Scot Walker '90 February 8, 2017 4:41 PM updated: February 13, 2017 8:54 AM
Philo H. "Buddy" DuVal Jr. '51, who wrote "The Last Corps Trip" while a student at Texas A&M, has died. He was 86.
The poem is well known among Aggies. It is read at hundreds of Aggie Muster ceremonies around the world every April 21. It is also inscribed on a wall at the Bonfire Memorial.
In an interview in 2016 with Stephanie Cannon '06, Duval reflected on his inspiration to write the poem and the reaction to it:
Over the years, not all of his poems hit the mark, DuVal said. Many were crumpled and thrown away, but this one was different. “I started asking people to read it,” he said. “I didn’t have one person say, ‘Why don’t you get rid of this?’”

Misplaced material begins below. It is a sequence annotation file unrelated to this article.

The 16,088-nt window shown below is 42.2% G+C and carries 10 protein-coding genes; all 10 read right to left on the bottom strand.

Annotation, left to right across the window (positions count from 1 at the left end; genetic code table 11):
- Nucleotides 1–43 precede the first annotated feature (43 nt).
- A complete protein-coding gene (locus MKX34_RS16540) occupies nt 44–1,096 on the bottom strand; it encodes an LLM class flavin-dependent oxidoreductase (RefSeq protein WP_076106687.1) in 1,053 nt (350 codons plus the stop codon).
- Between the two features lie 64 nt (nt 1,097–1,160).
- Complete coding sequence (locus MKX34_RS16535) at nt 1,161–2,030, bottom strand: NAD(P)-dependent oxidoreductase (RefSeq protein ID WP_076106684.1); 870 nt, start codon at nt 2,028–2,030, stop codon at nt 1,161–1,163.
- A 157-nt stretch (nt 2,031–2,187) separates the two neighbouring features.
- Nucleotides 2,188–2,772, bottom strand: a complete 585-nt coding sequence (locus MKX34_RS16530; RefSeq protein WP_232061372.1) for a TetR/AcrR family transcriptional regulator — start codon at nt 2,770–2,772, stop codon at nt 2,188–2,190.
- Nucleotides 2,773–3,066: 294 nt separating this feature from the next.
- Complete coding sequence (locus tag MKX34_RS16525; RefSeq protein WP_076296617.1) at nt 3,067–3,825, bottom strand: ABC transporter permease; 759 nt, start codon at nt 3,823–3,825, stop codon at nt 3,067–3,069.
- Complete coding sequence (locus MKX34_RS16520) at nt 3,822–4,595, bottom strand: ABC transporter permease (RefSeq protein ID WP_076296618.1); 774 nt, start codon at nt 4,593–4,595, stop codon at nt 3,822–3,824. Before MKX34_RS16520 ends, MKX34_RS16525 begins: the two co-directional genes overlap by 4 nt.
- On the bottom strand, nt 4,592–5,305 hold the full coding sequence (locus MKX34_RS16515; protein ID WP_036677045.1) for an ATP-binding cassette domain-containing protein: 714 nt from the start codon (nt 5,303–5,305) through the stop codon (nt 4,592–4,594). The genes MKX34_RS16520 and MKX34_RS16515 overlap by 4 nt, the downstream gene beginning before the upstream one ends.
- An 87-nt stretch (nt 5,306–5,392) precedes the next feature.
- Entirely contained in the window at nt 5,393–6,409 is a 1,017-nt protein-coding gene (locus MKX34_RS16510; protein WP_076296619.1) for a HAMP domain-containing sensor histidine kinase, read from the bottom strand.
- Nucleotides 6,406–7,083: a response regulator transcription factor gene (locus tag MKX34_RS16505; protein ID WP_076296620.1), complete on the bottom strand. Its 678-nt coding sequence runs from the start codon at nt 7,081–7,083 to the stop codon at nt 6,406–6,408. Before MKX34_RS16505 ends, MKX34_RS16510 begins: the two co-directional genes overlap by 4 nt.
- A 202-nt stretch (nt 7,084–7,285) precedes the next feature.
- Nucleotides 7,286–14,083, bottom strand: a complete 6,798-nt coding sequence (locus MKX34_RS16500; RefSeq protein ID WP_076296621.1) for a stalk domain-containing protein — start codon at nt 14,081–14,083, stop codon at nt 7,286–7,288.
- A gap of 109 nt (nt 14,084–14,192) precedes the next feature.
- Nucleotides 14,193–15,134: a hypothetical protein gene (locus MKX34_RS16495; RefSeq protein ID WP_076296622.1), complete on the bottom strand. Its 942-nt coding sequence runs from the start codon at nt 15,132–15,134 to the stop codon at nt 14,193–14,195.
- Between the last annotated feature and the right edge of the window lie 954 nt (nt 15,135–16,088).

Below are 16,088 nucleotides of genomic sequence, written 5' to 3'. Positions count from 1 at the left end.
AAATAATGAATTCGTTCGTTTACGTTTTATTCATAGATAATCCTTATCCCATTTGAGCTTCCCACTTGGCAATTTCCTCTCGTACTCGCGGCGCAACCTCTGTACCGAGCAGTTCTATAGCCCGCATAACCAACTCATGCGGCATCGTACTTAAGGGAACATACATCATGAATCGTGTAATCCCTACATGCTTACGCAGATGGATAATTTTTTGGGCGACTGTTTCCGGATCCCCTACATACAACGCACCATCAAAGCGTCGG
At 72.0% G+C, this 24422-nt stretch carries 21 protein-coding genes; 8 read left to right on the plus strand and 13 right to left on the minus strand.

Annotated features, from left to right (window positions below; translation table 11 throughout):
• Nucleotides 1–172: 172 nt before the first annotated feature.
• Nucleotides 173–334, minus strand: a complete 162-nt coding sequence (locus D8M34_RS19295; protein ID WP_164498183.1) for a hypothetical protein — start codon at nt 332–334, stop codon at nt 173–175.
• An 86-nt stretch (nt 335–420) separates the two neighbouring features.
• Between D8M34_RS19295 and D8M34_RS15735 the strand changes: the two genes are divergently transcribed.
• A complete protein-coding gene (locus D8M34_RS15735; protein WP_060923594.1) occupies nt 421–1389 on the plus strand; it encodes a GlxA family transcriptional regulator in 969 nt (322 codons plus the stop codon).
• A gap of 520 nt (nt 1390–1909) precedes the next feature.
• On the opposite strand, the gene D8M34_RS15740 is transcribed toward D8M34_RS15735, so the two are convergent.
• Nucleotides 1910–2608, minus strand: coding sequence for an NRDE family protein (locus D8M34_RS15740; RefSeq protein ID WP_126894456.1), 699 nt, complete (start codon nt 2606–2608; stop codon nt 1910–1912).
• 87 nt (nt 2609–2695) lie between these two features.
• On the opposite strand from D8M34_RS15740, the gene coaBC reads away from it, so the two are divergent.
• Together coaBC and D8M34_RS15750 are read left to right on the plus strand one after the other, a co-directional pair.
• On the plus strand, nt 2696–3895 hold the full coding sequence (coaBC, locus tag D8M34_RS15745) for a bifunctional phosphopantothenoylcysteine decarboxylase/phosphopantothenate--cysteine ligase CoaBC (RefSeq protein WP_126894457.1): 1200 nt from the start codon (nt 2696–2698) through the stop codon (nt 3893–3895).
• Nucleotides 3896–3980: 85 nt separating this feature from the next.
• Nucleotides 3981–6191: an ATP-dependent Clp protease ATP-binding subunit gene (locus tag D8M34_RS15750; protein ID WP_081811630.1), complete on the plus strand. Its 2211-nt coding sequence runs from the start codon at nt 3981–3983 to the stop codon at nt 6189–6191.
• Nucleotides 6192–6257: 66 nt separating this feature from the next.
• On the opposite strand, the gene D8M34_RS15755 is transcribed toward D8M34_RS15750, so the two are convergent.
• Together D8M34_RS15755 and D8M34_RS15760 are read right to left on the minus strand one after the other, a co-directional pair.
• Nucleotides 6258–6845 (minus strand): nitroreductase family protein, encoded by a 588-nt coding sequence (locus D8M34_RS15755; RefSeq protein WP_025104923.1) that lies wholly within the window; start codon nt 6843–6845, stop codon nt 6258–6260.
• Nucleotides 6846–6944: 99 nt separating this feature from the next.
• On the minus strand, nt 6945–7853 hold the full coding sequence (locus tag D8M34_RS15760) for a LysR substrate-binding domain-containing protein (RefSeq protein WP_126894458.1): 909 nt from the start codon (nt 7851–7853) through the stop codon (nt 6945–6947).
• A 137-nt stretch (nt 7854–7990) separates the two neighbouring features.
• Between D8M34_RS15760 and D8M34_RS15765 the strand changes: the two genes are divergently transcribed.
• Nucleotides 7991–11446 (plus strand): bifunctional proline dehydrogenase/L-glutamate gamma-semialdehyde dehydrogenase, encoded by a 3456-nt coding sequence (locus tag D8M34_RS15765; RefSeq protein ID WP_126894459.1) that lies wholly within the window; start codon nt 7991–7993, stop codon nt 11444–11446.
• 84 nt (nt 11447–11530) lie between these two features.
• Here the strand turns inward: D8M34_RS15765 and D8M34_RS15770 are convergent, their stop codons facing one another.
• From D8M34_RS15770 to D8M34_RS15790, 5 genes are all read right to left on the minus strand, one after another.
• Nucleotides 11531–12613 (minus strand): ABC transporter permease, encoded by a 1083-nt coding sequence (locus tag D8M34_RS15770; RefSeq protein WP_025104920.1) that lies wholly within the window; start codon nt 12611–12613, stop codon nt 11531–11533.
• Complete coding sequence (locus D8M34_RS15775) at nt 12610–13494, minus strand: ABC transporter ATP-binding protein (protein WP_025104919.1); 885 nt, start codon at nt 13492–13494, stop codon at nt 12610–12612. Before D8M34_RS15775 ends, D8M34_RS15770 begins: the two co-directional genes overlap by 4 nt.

When his roommate, Joseph Bravenec ’51, took it to a group of seniors, it suddenly grew legs. Head yell leader Red Duke ’50—if his memory serves correctly—read it at the next yell practice.
That was the first time the poem was read publicly, but now more than 60 years later, there’s no way to know how many times it’s been spoken. On April 21, it will be read at Aggie Musters around the world.
Through time and generations, “it holds its own,” he said.
“I’ve just been lucky in that I’ve written quite a few things in my life, and a lot of it has been about the school. I generally do it in a way that says the truth. That’s about all I can tell you.”
You can read that full story at AggieNetwork.com/news/142323/the-last-corps-trip/.
His obituary is published at AggieNetwork.com/news/144752/silver-taps-notification/.
The full poem is at AggieNetwork.com/muster/song_tlct.aspx.